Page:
The assessment of fitness to drive after stroke is an emerging area of occupational therapy practice in Ireland. Despite this, little is known about occupational therapists’ evaluation practices, and there are no internationally agreed clinical guidelines to inform best practice. The purpose of this paper is to investigate occupational therapy evaluation practices for fitness to drive after stroke in Ireland.
This is a cross-sectional study design targeting occupational therapists working with people after stroke using an online survey. Summary and descriptive statistics were used to analyse the returned surveys.
In total, 47 occupational therapists participated. Off-road driving assessment was completed by 68 per cent of respondents. Functional assessment and non-driving-specific assessments were most widely used and perceived to be the most useful in informing the off-road assessment. A total of 89 per cent referred clients for on-road assessments; however, some referred without first completing an off-road assessment. The therapists who completed formal post graduate education/training in driving assessment reported greater confidence and competence in their skills and ability to assess fitness to drive. A vast majority of participants agreed that clinical guidelines regarding best practice in this area would be beneficial.
A majority of occupational therapists are assessing fitness to drive after stroke in Ireland with non-driving-specific assessments and functional observations; however, there are many gaps and wide variations between services. Education/training in evaluating fitness to drive after stroke is recommended. The development of clinical guidelines to inform practice would facilitate a consistent approach nationally.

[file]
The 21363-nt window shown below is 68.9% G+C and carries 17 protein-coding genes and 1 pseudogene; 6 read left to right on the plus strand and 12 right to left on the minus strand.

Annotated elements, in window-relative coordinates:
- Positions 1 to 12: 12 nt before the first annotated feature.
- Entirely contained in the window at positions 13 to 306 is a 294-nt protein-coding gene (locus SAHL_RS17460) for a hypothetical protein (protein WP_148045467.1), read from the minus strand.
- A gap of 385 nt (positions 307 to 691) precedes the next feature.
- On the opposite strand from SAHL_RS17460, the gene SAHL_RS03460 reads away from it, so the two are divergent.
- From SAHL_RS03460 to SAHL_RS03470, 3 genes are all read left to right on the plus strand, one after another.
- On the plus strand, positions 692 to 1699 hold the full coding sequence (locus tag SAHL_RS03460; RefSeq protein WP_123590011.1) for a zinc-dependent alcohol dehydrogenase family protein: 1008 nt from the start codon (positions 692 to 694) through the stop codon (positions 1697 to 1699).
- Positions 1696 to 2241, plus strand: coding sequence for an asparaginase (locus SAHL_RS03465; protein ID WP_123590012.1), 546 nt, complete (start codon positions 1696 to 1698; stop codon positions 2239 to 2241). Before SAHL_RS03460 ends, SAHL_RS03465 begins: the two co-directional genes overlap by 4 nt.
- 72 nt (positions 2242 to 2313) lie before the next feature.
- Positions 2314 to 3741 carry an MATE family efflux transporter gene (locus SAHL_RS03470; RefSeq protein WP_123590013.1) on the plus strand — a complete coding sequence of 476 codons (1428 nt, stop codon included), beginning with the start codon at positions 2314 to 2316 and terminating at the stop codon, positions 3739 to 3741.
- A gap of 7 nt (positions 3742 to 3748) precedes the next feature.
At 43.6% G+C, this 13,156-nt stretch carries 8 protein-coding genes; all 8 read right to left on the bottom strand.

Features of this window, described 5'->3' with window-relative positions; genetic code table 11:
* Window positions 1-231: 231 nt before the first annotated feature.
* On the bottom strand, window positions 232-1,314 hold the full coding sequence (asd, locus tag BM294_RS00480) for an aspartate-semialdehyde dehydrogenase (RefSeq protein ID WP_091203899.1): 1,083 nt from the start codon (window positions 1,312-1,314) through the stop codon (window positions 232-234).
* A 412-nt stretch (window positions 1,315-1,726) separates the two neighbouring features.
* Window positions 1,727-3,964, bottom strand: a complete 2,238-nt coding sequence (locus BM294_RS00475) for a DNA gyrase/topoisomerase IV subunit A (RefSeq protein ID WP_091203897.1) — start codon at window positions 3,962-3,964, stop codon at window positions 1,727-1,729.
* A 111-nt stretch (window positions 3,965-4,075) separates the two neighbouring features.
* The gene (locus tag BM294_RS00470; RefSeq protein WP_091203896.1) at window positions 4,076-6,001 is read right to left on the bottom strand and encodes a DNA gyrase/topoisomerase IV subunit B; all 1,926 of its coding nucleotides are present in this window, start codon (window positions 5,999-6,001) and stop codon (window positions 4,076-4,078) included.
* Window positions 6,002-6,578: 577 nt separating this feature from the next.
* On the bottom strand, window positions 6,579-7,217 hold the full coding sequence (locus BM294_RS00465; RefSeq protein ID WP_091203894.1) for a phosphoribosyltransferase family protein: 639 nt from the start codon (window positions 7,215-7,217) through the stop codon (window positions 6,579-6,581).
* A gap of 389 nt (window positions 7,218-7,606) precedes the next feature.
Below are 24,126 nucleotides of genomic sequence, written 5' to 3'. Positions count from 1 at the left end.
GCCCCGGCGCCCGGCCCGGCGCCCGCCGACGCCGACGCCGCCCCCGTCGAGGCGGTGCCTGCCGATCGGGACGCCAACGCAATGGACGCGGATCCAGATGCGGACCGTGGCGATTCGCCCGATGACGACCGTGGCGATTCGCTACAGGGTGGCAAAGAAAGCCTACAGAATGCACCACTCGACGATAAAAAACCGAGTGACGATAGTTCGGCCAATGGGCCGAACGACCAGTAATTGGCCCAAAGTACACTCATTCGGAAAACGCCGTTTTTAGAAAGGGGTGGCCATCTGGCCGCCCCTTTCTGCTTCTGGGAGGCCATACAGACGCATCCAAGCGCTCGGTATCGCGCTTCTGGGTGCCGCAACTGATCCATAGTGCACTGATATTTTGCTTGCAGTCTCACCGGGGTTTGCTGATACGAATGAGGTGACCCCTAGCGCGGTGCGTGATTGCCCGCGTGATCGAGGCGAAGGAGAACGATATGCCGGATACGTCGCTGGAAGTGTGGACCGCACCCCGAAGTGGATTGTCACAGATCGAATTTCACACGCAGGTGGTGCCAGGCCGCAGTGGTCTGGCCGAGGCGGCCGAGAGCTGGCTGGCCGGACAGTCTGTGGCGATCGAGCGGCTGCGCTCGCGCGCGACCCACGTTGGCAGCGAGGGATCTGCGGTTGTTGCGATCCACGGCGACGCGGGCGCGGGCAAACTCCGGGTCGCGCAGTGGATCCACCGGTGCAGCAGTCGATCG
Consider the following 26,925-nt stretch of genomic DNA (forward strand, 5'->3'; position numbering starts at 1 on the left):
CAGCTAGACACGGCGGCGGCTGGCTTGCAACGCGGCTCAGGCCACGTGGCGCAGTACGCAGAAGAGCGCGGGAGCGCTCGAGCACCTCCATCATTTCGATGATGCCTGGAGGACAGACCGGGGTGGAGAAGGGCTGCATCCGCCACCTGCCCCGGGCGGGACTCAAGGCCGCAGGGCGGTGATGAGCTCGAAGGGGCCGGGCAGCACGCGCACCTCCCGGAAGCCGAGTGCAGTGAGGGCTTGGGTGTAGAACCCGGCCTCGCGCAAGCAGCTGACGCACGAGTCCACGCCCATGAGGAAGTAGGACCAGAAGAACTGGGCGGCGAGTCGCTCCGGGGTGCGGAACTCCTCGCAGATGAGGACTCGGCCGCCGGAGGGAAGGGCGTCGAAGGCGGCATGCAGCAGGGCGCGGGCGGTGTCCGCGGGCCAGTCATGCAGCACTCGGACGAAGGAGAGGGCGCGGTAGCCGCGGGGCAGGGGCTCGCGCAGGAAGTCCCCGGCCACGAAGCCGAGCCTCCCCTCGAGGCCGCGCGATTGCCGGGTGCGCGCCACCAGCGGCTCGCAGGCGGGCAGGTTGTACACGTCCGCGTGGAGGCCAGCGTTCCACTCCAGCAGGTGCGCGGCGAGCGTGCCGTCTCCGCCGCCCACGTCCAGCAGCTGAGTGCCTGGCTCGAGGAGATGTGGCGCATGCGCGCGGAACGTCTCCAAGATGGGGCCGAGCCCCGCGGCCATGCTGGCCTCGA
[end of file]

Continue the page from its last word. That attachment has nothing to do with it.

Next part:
This is the first study completed in Ireland to investigate occupational therapy evaluation practices for fitness to drive after stroke.
Stack, A.H., Duggan, O. and Stapleton, T. (2018), "Assessing fitness to drive after stroke: A survey investigating current practice among occupational therapists in Ireland", Irish Journal of Occupational Therapy, Vol. 46 No. 2, pp. 106-129. https://doi.org/10.1108/IJOT-03-2018-0006Download as .RIS
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Copyright © 2018, Aisling Helen Stack, Orla Duggan and Tadhg Stapleton.
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Stroke is the third leading cause of death in Ireland and the leading cause of acquired disability and impairment, with over 7,000 people hospitalised post stroke each year (Irish Heart Foundation, 2015). Stroke has the potential to cause multiple impairments affecting cognition, perception, vision, visuo-spatial skills, hearing, sensorimotor skills and behaviour that may negatively impact on the person’s ability to return to driving (Marshall et al., 2007). Aside from the obvious physical and sensory deficits which can occur post stroke, it is often the higher level thinking skills such as awareness and insight, executive functions, judgment, problem solving and reasoning that can result in concern regarding returning to driving or driving cessation (Stapleton et al., 2015; O’Dwyer and O’ Neill, 2007). Research has highlighted varying levels of return to driving after stroke internationally. An Irish patient and carer survey found that 29 per cent of their sample of 139 people ceased driving after stroke (Irish Heart Foundation, 2008). Some US-based studies with slightly larger samples of stroke survivors reported a much higher rate of cessation of driving after stroke; results suggesting 70 per cent of their sample ceased driving (Aufman et al., 2013; Fisk et al., 1997).